Minimalism

I should have known. I would have known if I’d thought about it. Just as there is Rule 34 for the internet, so in photography: if you can think of it, there’s a movement and special interest group for it.

I was surprised to learn that there was a minimalist photography competition. Then I was surprised that I was surprised, as I said.

Not that it’s a bad thing – quite the opposite. I like the Zen balance of the fewest number of elements or the counterpoint of simple shapes. I’ve heard the idea that you should dress-up to go out and then at the door remove one item. Minimalism is, to me, the removal of all but the essential (don’t try to picture me going out in just my underpants).

Swinsty Reservoir

So I went and had a look at the minimalist photography awards. As you would expect, a mixed bag. Some is very good indeed while some is either too busy or just not very good. The way the competition is organised is interesting though and appears to be self funding. You pay to enter, the winners get cash prizes, probably covered by the entry fees, and get to download and print their own winning certificate. I may be totally wrong, but it has a sense of the vanity publishing industry for writers (give us money and we will print your book). I’m sure I must be wrong – the awards are backed by a magazine and the winners did get some press coverage.

Photography, like publishing, probably has a strong power law for the distribution of income: a few people make a lot and a lot make very little. There is a difference in the work involved though. Writing a book might take you a year, so it requires serious effort and commitment. Taking a picture is effectively free. This is why I hear of professional photographers being undercut by anyone with a camera and why people are asked to do work in return of ‘exposure’.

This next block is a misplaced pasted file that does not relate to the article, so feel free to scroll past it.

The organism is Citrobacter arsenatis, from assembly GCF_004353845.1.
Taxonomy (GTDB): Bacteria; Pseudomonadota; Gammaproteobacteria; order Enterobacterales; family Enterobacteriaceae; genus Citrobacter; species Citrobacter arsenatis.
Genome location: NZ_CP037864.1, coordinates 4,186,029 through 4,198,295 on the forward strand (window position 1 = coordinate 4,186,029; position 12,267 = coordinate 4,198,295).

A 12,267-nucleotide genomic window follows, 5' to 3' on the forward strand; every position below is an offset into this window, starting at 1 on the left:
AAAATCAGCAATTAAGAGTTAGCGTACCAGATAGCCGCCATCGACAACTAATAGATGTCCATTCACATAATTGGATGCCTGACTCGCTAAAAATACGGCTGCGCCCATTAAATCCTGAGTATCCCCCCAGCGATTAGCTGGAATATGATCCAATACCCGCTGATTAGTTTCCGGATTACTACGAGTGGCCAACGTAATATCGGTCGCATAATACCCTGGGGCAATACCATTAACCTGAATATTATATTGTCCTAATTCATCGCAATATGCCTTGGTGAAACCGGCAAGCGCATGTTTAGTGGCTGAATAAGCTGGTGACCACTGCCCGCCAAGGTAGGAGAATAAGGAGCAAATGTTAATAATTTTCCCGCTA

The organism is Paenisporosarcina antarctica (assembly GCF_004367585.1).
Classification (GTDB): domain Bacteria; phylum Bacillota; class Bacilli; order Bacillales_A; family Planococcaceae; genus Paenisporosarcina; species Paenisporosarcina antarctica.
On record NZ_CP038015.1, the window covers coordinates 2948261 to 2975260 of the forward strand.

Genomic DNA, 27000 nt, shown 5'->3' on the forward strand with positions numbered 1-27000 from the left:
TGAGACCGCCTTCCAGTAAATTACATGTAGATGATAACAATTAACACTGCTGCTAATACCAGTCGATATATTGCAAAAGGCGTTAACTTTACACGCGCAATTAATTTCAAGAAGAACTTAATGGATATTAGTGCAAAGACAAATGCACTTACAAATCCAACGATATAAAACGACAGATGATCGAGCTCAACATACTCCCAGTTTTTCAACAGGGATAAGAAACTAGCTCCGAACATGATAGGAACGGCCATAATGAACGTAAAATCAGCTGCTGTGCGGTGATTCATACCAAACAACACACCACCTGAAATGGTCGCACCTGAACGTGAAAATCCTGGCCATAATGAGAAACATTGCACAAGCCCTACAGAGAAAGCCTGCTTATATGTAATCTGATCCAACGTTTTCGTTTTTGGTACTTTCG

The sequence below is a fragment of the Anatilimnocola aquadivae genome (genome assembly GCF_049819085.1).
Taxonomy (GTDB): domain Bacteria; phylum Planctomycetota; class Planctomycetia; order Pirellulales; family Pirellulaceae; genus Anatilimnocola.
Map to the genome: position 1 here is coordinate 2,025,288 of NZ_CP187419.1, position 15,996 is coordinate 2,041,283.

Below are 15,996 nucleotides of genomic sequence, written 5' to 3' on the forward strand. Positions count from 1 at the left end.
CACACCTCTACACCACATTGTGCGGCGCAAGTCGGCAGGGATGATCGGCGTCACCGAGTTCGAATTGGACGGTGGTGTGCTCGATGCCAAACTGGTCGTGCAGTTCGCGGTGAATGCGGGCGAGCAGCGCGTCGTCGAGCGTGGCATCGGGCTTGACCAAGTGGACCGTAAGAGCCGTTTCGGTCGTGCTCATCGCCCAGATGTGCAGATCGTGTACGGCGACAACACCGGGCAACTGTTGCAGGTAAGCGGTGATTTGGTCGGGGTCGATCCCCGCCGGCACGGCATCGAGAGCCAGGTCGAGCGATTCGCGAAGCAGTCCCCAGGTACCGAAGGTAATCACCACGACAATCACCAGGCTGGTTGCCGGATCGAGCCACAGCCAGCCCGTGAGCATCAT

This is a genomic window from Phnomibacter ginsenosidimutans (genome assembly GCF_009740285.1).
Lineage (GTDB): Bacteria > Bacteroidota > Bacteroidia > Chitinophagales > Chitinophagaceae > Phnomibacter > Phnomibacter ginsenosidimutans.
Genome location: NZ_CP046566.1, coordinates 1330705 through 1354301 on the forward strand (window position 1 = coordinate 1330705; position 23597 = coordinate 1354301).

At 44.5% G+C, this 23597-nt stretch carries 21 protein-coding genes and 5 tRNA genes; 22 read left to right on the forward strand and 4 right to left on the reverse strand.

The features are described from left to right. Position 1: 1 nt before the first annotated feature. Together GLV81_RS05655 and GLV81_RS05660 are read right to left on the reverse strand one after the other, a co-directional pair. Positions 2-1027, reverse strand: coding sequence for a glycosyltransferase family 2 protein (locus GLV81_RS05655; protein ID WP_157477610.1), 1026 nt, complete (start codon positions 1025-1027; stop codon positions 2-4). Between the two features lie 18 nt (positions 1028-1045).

It used to be that book publishing was such an investment that there was strong filtering: a publisher would invest in a known quantity like a successful author but needed to be pretty certain before betting on a new one (hence the power law of income). The vanity publishing industry catered for the people who wanted to be published and were prepared to pay to obtain a box of books they could give to friends. And then along came print on demand. Now I can put my masterpiece online and give people a link to print their own copy. On the whole it costs less for the prospective author and probably sells as many copies. (I do know whereof I speak: I self-published a book that was later taken-up by a publisher, but that was due more to chutzpah than talent.)

What’s the photography equivalent? I suppose there are places like Instagram where you can effectively publish for free and places like Etsy where you can sell prints. Then there are ‘zines (who wants to even think maga in these times?). Most of these seem to be small-run, quirky, and are given away or sold for little more than cost (go read Charles Stross or Cory Doctorow about the margins and money streams in mainstream publishing). Small-scale guerilla publishing of pictures or words are marvellous and not to be dismissed. Just don’t expect to be Barbara Cartland. And I have no idea who the photographic equivalent of our Babs would be – Ansel Adams?

So why am I on my soapbox? I like minimalist pictures very much. I like a lot of the award winning pictures in this competition. Paying a fee to enter a competition may set a useful barrier to the less serious or committed (see above for the zero marginal cost of one photo) and it may build to a prize fund worth having. The winners probably got what they wanted and we’re all happy. So let me wind-in whatever neck I had extended and take the whole thing at face value. The correct judgement to use here is Occam’s razor, not Hanlon’s.

Go and look at the gallery of minimalist images and see what you think.

Update on shooting IR

Having converted a Panasonic camera to shoot infrared and built a little push-on hood to hold the special filter, I had second thoughts. Part of it was looking at the work of Pierre-Louis Ferrer on Petapixel and his own website. Obviously, I’m not that good, but I liked what he was doing.

I realised that I normally use mono film, so what was my reason for not putting the IR filter directly in front of the sensor? Besides, fitting the filter inside the camera did away with the fiddly lens hood.